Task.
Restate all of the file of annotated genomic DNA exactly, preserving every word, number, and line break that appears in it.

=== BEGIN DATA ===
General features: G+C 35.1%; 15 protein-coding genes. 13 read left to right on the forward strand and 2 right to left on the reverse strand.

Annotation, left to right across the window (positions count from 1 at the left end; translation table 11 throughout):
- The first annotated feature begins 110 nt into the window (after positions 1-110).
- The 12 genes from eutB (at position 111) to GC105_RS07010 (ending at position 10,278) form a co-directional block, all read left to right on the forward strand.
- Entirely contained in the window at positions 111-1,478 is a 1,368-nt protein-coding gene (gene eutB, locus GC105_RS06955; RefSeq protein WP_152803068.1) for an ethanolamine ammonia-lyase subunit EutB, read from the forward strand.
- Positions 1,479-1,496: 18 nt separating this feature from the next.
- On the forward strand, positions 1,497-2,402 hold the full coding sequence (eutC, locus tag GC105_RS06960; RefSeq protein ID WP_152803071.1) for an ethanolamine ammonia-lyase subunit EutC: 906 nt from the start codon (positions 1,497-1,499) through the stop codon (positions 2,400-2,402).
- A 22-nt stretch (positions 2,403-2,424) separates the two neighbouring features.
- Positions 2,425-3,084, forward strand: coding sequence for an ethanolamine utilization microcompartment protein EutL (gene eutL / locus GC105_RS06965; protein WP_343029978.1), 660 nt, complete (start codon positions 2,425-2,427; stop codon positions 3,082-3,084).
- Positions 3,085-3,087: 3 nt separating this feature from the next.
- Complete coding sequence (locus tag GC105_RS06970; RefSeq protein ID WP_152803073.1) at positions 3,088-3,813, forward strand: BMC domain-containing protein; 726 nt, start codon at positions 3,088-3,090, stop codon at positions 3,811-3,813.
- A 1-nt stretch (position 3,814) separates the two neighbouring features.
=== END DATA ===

General features: G+C 35.1%; 15 protein-coding genes. 13 read left to right on the forward strand and 2 right to left on the reverse strand.

Annotation, left to right across the window (positions count from 1 at the left end; translation table 11 throughout):
- The first annotated feature begins 110 nt into the window (after positions 1-110).
- The 12 genes from eutB (at position 111) to GC105_RS07010 (ending at position 10,278) form a co-directional block, all read left to right on the forward strand.
- Entirely contained in the window at positions 111-1,478 is a 1,368-nt protein-coding gene (gene eutB, locus GC105_RS06955; RefSeq protein WP_152803068.1) for an ethanolamine ammonia-lyase subunit EutB, read from the forward strand.
- Positions 1,479-1,496: 18 nt separating this feature from the next.
- On the forward strand, positions 1,497-2,402 hold the full coding sequence (eutC, locus tag GC105_RS06960; RefSeq protein ID WP_152803071.1) for an ethanolamine ammonia-lyase subunit EutC: 906 nt from the start codon (positions 1,497-1,499) through the stop codon (positions 2,400-2,402).
- A 22-nt stretch (positions 2,403-2,424) separates the two neighbouring features.
- Positions 2,425-3,084, forward strand: coding sequence for an ethanolamine utilization microcompartment protein EutL (gene eutL / locus GC105_RS06965; protein WP_343029978.1), 660 nt, complete (start codon positions 2,425-2,427; stop codon positions 3,082-3,084).
- Positions 3,085-3,087: 3 nt separating this feature from the next.
- Complete coding sequence (locus tag GC105_RS06970; RefSeq protein ID WP_152803073.1) at positions 3,088-3,813, forward strand: BMC domain-containing protein; 726 nt, start codon at positions 3,088-3,090, stop codon at positions 3,811-3,813.
- A 1-nt stretch (position 3,814) separates the two neighbouring features.